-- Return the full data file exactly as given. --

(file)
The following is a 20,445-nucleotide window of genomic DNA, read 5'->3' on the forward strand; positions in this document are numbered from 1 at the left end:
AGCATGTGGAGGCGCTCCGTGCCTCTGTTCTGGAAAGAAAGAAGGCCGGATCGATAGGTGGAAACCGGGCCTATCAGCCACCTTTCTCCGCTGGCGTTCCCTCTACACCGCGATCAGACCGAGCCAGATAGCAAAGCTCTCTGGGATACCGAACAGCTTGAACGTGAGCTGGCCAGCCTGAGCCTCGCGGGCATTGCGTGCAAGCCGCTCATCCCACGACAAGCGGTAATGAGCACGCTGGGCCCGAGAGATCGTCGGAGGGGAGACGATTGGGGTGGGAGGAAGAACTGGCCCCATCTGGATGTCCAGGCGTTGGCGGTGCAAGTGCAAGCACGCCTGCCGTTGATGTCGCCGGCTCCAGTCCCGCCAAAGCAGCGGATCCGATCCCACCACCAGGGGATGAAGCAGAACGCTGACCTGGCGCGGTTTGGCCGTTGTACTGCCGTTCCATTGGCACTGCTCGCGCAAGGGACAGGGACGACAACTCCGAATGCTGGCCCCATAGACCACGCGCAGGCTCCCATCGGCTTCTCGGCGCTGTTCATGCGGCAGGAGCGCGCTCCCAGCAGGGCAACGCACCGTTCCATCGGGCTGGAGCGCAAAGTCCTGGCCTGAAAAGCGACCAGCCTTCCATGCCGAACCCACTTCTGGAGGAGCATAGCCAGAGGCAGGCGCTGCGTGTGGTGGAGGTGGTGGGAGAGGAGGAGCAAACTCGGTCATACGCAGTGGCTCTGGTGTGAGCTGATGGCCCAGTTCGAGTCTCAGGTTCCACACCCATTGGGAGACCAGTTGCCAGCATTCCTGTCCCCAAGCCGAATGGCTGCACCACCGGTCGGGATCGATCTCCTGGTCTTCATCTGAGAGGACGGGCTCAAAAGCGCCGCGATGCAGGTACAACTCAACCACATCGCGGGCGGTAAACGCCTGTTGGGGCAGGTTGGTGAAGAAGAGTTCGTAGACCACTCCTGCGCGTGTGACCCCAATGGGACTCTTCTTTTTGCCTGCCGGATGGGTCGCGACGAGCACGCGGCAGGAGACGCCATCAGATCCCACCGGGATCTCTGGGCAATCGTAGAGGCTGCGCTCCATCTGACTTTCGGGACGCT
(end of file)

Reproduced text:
The following is a 20,445-nucleotide window of genomic DNA, read 5'->3' on the forward strand; positions in this document are numbered from 1 at the left end:
AGCATGTGGAGGCGCTCCGTGCCTCTGTTCTGGAAAGAAAGAAGGCCGGATCGATAGGTGGAAACCGGGCCTATCAGCCACCTTTCTCCGCTGGCGTTCCCTCTACACCGCGATCAGACCGAGCCAGATAGCAAAGCTCTCTGGGATACCGAACAGCTTGAACGTGAGCTGGCCAGCCTGAGCCTCGCGGGCATTGCGTGCAAGCCGCTCATCCCACGACAAGCGGTAATGAGCACGCTGGGCCCGAGAGATCGTCGGAGGGGAGACGATTGGGGTGGGAGGAAGAACTGGCCCCATCTGGATGTCCAGGCGTTGGCGGTGCAAGTGCAAGCACGCCTGCCGTTGATGTCGCCGGCTCCAGTCCCGCCAAAGCAGCGGATCCGATCCCACCACCAGGGGATGAAGCAGAACGCTGACCTGGCGCGGTTTGGCCGTTGTACTGCCGTTCCATTGGCACTGCTCGCGCAAGGGACAGGGACGACAACTCCGAATGCTGGCCCCATAGACCACGCGCAGGCTCCCATCGGCTTCTCGGCGCTGTTCATGCGGCAGGAGCGCGCTCCCAGCAGGGCAACGCACCGTTCCATCGGGCTGGAGCGCAAAGTCCTGGCCTGAAAAGCGACCAGCCTTCCATGCCGAACCCACTTCTGGAGGAGCATAGCCAGAGGCAGGCGCTGCGTGTGGTGGAGGTGGTGGGAGAGGAGGAGCAAACTCGGTCATACGCAGTGGCTCTGGTGTGAGCTGATGGCCCAGTTCGAGTCTCAGGTTCCACACCCATTGGGAGACCAGTTGCCAGCATTCCTGTCCCCAAGCCGAATGGCTGCACCACCGGTCGGGATCGATCTCCTGGTCTTCATCTGAGAGGACGGGCTCAAAAGCGCCGCGATGCAGGTACAACTCAACCACATCGCGGGCGGTAAACGCCTGTTGGGGCAGGTTGGTGAAGAAGAGTTCGTAGACCACTCCTGCGCGTGTGACCCCAATGGGACTCTTCTTTTTGCCTGCCGGATGGGTCGCGACGAGCACGCGGCAGGAGACGCCATCAGATCCCACCGGGATCTCTGGGCAATCGTAGAGGCTGCGCTCCATCTGACTTTCGGGACGCT